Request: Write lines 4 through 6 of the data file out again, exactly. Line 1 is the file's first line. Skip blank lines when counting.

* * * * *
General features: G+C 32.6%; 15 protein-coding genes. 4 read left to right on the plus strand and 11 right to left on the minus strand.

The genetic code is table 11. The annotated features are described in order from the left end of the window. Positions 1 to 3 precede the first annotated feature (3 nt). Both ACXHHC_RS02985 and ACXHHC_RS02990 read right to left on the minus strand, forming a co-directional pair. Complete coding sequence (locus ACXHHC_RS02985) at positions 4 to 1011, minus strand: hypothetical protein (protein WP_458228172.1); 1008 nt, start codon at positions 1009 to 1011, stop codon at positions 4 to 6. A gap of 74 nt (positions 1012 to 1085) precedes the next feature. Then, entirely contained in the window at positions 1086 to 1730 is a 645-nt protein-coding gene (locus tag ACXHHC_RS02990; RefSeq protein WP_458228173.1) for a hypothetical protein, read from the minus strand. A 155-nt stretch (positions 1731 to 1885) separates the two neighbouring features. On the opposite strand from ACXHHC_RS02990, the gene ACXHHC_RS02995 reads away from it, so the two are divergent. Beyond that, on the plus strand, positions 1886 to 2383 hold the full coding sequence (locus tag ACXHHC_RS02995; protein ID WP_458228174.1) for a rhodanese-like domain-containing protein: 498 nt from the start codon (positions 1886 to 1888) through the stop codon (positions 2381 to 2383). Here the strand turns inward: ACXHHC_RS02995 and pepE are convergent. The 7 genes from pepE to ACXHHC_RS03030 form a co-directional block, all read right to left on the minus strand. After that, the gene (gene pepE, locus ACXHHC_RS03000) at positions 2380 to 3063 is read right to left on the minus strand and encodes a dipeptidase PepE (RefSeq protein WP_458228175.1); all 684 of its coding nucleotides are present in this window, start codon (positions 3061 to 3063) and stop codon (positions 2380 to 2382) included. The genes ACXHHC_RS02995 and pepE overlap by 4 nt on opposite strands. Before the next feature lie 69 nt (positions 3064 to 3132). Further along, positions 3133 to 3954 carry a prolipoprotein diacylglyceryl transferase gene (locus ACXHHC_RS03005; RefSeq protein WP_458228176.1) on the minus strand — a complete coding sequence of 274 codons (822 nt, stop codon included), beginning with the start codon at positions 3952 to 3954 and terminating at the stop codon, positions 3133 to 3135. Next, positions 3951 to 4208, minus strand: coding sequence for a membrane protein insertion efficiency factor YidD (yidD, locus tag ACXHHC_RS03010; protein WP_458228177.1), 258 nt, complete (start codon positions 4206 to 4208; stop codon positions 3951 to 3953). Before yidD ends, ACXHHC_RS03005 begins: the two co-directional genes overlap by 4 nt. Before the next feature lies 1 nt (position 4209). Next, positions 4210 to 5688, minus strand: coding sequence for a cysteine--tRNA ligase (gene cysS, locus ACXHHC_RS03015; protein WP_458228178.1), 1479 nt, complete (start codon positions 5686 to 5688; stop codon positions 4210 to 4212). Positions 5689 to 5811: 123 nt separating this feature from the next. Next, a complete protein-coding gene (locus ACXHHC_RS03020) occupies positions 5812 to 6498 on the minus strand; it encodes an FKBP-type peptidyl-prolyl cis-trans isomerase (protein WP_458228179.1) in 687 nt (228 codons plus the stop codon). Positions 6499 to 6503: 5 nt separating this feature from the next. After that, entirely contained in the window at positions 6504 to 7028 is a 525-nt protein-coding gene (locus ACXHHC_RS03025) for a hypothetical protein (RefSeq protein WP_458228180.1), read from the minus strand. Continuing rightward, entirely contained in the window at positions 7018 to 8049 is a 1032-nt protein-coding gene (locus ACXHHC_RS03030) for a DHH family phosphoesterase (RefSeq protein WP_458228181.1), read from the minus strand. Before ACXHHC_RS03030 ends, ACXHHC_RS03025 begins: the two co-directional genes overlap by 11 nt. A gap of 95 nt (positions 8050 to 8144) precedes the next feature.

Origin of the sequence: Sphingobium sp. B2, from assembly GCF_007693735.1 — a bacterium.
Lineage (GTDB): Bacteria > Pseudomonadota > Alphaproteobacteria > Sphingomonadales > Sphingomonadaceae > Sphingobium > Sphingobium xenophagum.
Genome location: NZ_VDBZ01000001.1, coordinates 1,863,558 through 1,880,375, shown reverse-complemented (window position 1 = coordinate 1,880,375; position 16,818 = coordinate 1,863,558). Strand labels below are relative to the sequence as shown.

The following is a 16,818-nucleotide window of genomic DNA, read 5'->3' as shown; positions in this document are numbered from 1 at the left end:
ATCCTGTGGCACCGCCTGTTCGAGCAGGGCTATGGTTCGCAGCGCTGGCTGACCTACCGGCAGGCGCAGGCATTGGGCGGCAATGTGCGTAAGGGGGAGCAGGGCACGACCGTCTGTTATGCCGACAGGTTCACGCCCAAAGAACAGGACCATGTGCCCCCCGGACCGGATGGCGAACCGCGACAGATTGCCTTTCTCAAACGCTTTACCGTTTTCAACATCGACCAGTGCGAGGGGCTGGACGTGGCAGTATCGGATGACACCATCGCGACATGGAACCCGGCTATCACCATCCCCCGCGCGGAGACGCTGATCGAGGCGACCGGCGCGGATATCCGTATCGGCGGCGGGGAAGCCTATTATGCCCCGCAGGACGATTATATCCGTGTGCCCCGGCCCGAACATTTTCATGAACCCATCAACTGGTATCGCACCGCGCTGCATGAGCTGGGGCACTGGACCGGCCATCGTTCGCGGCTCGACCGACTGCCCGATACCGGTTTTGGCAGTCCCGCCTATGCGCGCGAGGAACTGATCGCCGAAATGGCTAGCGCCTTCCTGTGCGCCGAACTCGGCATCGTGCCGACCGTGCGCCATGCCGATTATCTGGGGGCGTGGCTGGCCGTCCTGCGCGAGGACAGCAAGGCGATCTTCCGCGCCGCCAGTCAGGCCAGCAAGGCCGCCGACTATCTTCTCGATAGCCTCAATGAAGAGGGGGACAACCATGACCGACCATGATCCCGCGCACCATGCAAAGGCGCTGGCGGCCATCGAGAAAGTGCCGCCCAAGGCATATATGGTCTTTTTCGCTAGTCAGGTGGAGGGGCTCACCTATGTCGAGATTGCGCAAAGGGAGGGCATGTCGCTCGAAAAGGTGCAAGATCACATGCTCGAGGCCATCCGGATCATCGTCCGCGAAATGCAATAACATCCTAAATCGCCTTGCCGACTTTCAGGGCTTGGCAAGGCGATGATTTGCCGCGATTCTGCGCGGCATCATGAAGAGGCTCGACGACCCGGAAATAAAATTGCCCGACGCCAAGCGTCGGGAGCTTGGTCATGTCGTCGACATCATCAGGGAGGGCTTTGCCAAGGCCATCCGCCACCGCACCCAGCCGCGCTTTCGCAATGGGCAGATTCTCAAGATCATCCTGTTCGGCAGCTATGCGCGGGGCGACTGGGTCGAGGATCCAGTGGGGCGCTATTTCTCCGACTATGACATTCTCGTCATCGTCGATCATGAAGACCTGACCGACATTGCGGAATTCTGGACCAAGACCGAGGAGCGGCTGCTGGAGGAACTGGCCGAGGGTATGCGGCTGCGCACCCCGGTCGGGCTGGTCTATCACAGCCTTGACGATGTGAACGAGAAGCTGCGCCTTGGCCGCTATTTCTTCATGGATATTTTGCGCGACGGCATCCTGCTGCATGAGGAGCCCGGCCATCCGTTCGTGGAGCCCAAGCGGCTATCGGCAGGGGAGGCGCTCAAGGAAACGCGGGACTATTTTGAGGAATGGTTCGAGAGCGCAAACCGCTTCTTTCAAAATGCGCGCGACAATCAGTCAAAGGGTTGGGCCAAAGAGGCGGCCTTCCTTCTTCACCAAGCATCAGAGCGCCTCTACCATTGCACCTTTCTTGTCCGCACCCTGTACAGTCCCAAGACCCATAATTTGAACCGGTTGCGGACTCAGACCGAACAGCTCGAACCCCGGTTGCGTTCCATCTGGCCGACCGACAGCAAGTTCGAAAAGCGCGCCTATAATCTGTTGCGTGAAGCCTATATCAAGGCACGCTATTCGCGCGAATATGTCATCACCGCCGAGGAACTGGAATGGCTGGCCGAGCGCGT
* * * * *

Lineage (GTDB): Bacteria > Pseudomonadota > Alphaproteobacteria > Sphingomonadales > Sphingomonadaceae > Sphingobium > Sphingobium xenophagum.
Genome location: NZ_VDBZ01000001.1, coordinates 1,863,558 through 1,880,375, shown reverse-complemented (window position 1 = coordinate 1,880,375; position 16,818 = coordinate 1,863,558). Strand labels below are relative to the sequence as shown.

The following is a 16,818-nucleotide window of genomic DNA, read 5'->3' as shown; positions in this document are numbered from 1 at the left end: